True to its name, Rapid Digital Press’ growth has been rapid. “We set up the press on the 6th of February , by the 15th we were printing, and by the 28th of February, the very first month we were in business, we were at profit,” said Kenneth Hadfield, founder and CEO of Phoenix, Ariz.’s Rapid Digital Press. “We’ve made money every month we’ve been in business.”
Hadfield began Rapid Digital Press with a single wide-format device—the Reprographic Technology Inc. (RTI) Vortex 4200—a little bit of market research, and no small understanding of the capabilities of the machine and the Memjet printhead technology underpinning it.
Hadfield’s introduction to Memjet was during his two-and-a-half-year stint as global channel manger for Colordyne, a manufacturer of label printing equipment. When his contract with Colordyne was up, Hadfield wanted to continue in the print business, and with the Memjet technology, but in a way that didn’t compete with Colordyne. So he cast about for a compelling market and seized upon wide-format printing. After doing some research, he said, “The premier company that I felt that had evolved the wide-format technology was RTI. They had the most experience with the product in the market, the most units in the market running in production. It was fairly simple to operate and to get into production very quickly.”
The first order of business was to line up a source of quality substrates. “We sought our own line of product, had it tested and had it profiled to the RTI digital press prior to our start,” said Hadfield. “We worked directly with a company here in Scottsdale called AzCoat, and they produce all the products that we print on. We private label them for our use.” Rapid’s Fast Ink Media line comprises a variety of both natural and synthetic papers, as well as some materials adapted from the label printing world, such as BOPP (Bi-Oriented Polypropylene), and other materials such as Tyvek.
After lining up the media and fingerprinting and profiling the press, the next step was to pick a market to go after. “There are myriad people who are in the graphics and display advertising industry here in Phoenix,” he said, “but a small handful that are in the business of AEC [architectural, engineering, and construction] and GIS [geographic information system] printing. We chose to go into that market and the Vortex 4200 made it very easy.”
Rapid was set up as a service bureau or wholesale printer; it prints for other printers or companies that sell printing services but outsource it.
The hallmark of the Vortex is fast output; it’s a 42-inch inkjet printer capable of printing at speeds of up to 12 inches per second, or 9,168 square feet per hour.
“We print faster and finer at an affordable cost,” said Hadfield. “We can offer architects, engineers, contractors, construction firms, land planners, and surveyors our products at a very competitive price and something at a finer quality than they’ve ever seen before.”
Early on, Rapid landed what would become one of its biggest clients—Landiscor, one of the premier mapping and GIS companies in the U.S., based in Phoenix. Landiscor had been producing all of its roll maps using offset, but had been trying—unsuccessfully—to migrate to digital, since they had to print a minimum run of 500 and they were eager to eliminate inventory costs. The company also wanted to offer its own customers some level of customization. “We were able to offer them for the very first time what they say today is superior to an offset press,” said Hadfield. Additionally, he added, “Now they can offer a unique feature to their customer: they can customize their maps to their own company or add GIS overlays specific to the digital images they want. They can order one print, 10 prints, 25, 50, 100, and they can have them all the same day. Now Landiscor goes from being an offset printer having to set up production runs and take a week to 10 days to get the mapping to literally print-on-demand.” Landiscor relaunched its own website to take advantage of this newfound ability, and also realized they can charge a premium for customized maps. “They used to sell their roll prints for $50 to $70—now they’re getting $300 to $350 for the same roll print customized.”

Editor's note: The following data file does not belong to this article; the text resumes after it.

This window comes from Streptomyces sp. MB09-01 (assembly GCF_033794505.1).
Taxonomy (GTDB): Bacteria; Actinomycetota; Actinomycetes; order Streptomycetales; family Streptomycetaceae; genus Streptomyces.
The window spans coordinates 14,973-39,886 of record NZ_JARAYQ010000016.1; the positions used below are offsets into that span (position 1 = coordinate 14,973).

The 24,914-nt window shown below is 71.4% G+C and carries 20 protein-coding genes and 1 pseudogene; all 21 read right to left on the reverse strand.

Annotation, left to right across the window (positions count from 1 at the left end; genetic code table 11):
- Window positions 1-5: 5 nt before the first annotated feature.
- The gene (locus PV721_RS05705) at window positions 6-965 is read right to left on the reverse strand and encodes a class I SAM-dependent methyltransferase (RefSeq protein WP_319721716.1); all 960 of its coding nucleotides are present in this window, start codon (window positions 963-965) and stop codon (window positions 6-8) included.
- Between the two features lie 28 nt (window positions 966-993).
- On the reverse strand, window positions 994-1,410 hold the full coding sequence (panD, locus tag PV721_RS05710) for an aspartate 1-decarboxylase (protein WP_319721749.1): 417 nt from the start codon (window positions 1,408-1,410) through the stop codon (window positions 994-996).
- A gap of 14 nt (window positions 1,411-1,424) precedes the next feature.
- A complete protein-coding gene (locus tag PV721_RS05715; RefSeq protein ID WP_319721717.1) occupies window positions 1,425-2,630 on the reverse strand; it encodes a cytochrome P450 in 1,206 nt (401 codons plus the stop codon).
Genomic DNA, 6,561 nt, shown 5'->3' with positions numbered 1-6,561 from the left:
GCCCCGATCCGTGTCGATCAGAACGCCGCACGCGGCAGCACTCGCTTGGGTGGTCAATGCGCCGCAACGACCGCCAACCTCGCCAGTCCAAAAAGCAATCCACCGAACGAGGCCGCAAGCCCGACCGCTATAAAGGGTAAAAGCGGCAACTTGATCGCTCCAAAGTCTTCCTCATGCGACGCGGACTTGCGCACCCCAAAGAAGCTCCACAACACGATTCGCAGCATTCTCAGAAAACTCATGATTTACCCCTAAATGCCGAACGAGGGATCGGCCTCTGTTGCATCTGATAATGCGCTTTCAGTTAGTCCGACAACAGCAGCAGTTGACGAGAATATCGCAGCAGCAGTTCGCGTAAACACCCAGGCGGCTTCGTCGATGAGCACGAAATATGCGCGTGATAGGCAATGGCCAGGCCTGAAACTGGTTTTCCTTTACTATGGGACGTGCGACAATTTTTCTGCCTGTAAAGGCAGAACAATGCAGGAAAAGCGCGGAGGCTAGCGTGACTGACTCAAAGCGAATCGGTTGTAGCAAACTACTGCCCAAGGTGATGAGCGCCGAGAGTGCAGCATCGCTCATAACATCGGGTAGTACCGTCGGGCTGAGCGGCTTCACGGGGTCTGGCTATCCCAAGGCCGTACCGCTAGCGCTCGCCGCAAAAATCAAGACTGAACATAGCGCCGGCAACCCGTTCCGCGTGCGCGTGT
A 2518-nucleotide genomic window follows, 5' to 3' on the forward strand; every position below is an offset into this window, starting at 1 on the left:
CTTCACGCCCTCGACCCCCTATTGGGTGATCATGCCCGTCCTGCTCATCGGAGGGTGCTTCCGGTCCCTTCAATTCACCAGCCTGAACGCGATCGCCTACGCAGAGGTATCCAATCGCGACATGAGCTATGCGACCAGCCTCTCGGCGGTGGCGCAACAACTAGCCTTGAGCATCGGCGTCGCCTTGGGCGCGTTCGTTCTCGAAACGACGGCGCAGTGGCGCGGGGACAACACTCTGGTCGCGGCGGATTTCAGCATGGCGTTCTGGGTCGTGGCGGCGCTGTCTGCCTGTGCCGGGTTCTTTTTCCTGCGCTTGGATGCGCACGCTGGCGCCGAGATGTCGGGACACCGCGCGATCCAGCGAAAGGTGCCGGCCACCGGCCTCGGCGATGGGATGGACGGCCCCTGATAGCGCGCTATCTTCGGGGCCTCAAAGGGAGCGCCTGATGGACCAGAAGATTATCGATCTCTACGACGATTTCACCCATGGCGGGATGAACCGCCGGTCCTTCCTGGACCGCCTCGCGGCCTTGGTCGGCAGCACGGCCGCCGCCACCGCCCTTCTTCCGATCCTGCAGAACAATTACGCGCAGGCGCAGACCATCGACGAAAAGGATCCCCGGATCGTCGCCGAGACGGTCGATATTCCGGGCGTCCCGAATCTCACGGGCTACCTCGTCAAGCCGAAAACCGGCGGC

A unique aspect of Rapid’s business strategy is its support of a program called called VetAd. “VetAd is dedicated to the support, mentoring, and empowering veterans in their own business,” said Hadfield. “We take veterans and we train them in display advertising and print, and we set them up in their own business. Both RTI and Memjet have been huge supporters of VetAd.”
As befits the work that Rapid produces, the company had initially mapped out a strategy. “Our plan was, the first three months, fingerprint the press, determine our markets, and get our products in line,” said Hadfield. “The next three months, test the market, see what the price would be, and what we would have to do to compete in those markets.”
No they are poised for the next step: expanding, both in terms of setting up a dealer organization in the Phoenix area, and expanding to different geographies. “We’re already beginning in San Diego in a test market in digital media, and we’re moving into Dallas/Ft. Worth, plan on moving into Northern California—we have an arm starting up in Fresno,” said Hadfield.
Hadfield recognizes that, like any single-pass printing technology, the Memjet printhead has its limitations—it’s not entirely suitable for high-end photographic work—but for the niches that Rapid has pursued, it is an excellent fit. “Very honestly, it gives you an edge over the competition in the market not only by how fast it prints, but the quality that comes out,” he said.
“It takes you to a whole new level.”
Visit our Video section to watch an interview with Kenneth Hadfield, CEO of Rapid Digital Press.